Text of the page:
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Go faux for painting effect

The recent resurgence of interest in decorative paint effects shouldn’t make you think they’re new techniques: we have been using whatever has been at hand to decorate our environment for millennia. Today, homeowners still want to create an impact in the spaces we call our own. We want to express our individual style and taste and we want to do it quickly and effortlessly.

 

Metallic
Any surface that can be painted can be given an authentic antiqued metallic finish. Acrylic paints that contain finely ground metal particles are painted onto a primed surface. Major paint companies have made the job of creating faux effects even easier. They have designed specially formulated paints to give you the desired effect without the need to dilute the paint or mix it with anything else.

 

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Stone effect
This finish is uniquely formulated and designed to imitate the worn look of stone. Depending on the application techniques this option can create a look of soft suede fabric covering.

Glimmer
This adds a soft shimmer and a subtle sparkle to your walls. This glistening finish produces a stylish environment and also looks sensational when used on small pieces of furniture.

Suede
This is a fantastic finish and yet a suede technique is so easy to apply. The result is a warm, textured finish that you can’t help but reach out to touch.

Pearl
As the name implies, pearl finish is a uniquely formulated interior acrylic paint that creates a soft pearlescent finish. This elegant effect captures the rich lustre of a natural pearl, leaving an effect that absorbs yet reflects light. This paint is ideal for a dragged brush finish.

Colourwashing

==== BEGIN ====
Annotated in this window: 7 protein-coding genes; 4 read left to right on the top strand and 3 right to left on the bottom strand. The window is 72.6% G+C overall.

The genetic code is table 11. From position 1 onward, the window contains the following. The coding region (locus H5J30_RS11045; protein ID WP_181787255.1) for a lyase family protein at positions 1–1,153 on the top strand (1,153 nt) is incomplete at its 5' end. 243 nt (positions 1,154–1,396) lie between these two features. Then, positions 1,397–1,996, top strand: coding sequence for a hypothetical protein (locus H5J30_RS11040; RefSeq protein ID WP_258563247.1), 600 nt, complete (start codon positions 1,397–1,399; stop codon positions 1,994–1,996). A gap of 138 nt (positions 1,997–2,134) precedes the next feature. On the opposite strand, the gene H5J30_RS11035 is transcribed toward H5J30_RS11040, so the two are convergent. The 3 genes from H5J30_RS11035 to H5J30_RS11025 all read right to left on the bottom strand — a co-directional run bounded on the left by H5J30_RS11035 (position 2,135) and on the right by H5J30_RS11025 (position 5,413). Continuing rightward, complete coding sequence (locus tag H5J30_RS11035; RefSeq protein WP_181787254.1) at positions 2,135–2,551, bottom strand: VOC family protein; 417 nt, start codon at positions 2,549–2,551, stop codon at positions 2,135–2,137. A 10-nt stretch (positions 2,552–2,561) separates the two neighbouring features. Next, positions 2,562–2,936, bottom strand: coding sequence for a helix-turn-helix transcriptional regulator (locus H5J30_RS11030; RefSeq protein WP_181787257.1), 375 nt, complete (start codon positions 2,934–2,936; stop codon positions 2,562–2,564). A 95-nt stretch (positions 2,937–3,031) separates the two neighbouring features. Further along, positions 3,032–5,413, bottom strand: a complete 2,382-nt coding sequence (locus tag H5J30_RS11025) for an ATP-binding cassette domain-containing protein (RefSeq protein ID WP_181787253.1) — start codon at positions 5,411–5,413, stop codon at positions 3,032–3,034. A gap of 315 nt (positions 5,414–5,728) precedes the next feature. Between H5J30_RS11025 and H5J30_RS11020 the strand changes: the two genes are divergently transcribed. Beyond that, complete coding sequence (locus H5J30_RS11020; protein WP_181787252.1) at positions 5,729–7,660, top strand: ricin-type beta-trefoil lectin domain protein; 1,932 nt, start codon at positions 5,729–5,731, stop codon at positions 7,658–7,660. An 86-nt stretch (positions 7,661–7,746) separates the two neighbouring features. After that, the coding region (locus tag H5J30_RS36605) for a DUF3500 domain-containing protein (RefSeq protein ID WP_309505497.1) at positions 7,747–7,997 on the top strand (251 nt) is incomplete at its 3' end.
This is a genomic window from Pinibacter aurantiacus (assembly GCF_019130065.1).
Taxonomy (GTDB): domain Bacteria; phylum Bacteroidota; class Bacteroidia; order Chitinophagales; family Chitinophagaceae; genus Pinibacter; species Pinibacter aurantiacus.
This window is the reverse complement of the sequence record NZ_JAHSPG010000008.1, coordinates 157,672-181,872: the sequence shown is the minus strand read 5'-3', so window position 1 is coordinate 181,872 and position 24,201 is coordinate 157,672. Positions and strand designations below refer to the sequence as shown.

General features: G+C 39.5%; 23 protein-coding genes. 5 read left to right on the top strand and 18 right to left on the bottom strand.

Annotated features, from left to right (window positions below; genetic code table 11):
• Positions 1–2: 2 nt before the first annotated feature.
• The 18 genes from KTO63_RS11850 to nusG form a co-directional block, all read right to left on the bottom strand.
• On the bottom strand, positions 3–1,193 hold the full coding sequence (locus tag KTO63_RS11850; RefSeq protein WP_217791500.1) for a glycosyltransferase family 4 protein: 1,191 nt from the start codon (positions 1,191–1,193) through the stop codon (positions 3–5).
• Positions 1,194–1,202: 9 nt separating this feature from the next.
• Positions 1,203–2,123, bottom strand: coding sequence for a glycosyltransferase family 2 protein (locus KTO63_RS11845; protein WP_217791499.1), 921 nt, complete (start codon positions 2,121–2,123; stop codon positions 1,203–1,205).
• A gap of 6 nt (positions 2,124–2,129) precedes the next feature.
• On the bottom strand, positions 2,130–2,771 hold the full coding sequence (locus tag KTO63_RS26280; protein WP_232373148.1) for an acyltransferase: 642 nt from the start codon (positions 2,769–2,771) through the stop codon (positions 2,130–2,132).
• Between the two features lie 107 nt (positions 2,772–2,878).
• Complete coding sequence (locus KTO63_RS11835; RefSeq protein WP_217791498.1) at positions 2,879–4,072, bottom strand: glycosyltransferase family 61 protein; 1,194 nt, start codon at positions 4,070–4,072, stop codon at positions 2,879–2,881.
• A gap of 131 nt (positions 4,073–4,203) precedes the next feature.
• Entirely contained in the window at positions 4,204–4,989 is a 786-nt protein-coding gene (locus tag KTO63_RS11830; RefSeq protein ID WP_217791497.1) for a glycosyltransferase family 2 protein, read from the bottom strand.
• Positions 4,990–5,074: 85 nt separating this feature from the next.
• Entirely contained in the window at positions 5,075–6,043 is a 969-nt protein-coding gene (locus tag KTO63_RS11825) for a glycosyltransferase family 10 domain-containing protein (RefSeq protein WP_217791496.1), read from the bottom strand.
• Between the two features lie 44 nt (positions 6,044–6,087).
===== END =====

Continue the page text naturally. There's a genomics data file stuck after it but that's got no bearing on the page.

This is a quick and flexible effect that is particularly useful for disguising small imperfections in the surface. Generally a good guide for mixing is to use 50 per cent acrylic paint with 50 per cent scumble glaze.

The stronger the paint colour and the paler the base coat, the stronger the effect will be. Colour washing is usually done with a broad brush using acrylic paint mixed with scumble glaze to make the wash.

The effect varies depending on the consistency of the paint mixture and the method of applying the colour. You would also apply the wash with a sponge to achieve a slightly different effect.

Dragging
You can use an ordinary paintbrush to achieve a dragging effect but you can also use an ordinary household broom. A special dragging brush is also available. The coarseness of the tool used will determine the finished effect. The technique is very simple – drag a brush down over wet paint in a clean line to produce a striped effect. You can apply it using a random brush or a dragged brush finish.

Sponging
Sponging is a simple, quick and easy technique that is perfect for novices. You can use either a natural sea sponge or a synthetic sponge and it is as simple as dipping the sponge into the paint and dabbing it on to the wall. A natural sponge will produce smaller, finer marks while heavier marks can be created with a synthetic sponge, by pinching out small chunks from it. You may find edges and corners are a bit tricky so you could use a smaller sponge for these areas.